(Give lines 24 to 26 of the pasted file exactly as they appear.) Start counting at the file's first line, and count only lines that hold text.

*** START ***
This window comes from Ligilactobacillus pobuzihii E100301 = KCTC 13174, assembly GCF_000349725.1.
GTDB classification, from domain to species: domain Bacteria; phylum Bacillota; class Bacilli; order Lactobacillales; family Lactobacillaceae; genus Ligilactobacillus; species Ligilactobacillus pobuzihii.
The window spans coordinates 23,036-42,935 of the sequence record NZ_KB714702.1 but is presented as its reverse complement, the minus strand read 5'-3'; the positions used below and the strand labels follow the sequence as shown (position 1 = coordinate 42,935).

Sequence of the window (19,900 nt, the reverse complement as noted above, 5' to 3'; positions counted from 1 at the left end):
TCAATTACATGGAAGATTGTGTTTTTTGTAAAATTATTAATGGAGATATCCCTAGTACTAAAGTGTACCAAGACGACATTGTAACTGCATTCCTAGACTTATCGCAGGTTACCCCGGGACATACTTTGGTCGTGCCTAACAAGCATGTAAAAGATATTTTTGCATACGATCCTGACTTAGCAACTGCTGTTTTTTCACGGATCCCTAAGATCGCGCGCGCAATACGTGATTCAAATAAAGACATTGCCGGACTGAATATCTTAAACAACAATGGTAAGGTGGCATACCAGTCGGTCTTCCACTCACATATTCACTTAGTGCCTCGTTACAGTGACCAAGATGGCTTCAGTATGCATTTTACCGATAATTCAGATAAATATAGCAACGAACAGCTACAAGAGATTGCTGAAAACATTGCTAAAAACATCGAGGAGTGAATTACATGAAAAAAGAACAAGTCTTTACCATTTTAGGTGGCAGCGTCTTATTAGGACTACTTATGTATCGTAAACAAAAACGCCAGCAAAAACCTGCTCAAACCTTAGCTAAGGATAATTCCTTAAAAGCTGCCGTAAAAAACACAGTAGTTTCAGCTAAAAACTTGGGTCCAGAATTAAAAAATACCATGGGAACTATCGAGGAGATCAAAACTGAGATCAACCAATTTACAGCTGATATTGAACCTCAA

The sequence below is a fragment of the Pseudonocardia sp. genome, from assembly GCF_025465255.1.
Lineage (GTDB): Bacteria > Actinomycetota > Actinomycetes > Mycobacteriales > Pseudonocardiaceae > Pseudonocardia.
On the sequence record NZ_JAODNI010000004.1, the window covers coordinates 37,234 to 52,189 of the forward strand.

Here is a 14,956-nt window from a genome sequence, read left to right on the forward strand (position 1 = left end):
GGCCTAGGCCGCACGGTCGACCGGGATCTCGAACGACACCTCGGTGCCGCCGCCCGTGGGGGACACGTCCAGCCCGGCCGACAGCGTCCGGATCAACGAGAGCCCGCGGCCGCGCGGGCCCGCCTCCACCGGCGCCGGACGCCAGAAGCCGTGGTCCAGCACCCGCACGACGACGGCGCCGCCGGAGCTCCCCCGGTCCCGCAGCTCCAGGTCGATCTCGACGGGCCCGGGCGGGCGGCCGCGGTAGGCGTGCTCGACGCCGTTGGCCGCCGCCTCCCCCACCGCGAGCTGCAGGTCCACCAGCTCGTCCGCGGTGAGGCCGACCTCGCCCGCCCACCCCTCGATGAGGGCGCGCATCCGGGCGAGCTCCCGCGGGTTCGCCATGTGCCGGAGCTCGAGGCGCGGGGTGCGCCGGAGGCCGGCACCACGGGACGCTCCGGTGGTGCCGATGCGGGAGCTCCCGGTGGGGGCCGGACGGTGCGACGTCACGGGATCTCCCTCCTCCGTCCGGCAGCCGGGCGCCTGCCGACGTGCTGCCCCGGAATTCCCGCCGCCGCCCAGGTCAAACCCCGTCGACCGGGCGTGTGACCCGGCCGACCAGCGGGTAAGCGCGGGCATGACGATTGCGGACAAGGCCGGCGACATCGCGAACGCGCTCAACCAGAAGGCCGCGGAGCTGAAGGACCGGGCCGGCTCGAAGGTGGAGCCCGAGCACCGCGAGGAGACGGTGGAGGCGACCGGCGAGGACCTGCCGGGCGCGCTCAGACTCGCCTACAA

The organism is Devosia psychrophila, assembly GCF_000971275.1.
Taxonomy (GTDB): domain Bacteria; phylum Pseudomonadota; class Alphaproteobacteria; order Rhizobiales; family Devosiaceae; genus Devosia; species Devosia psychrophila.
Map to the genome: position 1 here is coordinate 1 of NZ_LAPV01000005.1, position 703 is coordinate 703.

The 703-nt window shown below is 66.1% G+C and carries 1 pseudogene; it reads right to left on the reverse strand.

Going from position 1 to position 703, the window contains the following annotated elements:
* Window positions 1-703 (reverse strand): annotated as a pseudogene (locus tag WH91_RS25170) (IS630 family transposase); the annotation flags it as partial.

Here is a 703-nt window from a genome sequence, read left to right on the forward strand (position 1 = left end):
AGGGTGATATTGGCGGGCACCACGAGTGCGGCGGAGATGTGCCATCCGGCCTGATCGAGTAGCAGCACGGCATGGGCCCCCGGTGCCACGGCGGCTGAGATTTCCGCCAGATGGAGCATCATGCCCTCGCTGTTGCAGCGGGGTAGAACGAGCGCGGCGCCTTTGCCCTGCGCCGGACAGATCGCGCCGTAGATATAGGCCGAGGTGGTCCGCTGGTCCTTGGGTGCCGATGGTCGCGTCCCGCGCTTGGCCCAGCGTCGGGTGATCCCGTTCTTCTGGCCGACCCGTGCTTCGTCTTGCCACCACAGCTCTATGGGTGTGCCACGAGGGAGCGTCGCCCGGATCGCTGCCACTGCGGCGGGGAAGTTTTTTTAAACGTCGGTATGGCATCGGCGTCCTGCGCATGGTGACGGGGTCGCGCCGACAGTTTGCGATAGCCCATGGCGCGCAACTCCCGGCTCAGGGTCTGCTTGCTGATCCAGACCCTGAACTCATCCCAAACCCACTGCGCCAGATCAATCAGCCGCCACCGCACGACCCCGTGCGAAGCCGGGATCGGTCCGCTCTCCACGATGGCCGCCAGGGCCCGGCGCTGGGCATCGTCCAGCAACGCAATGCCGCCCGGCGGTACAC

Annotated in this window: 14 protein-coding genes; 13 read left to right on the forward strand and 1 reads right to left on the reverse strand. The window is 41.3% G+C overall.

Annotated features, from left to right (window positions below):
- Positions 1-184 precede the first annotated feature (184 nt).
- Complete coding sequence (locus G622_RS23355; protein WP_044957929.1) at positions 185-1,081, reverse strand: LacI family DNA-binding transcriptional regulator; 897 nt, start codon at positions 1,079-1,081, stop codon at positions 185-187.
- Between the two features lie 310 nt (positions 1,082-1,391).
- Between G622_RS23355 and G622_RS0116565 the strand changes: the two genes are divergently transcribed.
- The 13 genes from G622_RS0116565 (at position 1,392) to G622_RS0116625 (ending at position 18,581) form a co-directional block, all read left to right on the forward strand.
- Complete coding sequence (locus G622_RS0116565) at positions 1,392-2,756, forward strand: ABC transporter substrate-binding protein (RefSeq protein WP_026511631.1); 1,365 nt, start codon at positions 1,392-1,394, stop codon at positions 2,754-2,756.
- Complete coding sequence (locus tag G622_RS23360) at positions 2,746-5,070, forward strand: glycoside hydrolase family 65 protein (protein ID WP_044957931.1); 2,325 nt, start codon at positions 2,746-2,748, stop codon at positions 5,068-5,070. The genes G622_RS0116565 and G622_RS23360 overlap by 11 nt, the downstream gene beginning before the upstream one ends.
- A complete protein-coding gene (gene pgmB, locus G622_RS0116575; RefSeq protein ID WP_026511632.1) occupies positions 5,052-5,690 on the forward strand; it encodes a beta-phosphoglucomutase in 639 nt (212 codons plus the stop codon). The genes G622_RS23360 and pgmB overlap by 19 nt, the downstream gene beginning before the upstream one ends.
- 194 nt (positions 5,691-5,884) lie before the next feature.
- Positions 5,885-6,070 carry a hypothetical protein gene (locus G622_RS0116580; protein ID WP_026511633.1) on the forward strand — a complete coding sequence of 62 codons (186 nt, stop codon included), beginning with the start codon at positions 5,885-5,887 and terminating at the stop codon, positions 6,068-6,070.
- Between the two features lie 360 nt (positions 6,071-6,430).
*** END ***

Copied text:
- Between G622_RS23355 and G622_RS0116565 the strand changes: the two genes are divergently transcribed.
- The 13 genes from G622_RS0116565 (at position 1,392) to G622_RS0116625 (ending at position 18,581) form a co-directional block, all read left to right on the forward strand.
- Complete coding sequence (locus G622_RS0116565) at positions 1,392-2,756, forward strand: ABC transporter substrate-binding protein (RefSeq protein WP_026511631.1); 1,365 nt, start codon at positions 1,392-1,394, stop codon at positions 2,754-2,756.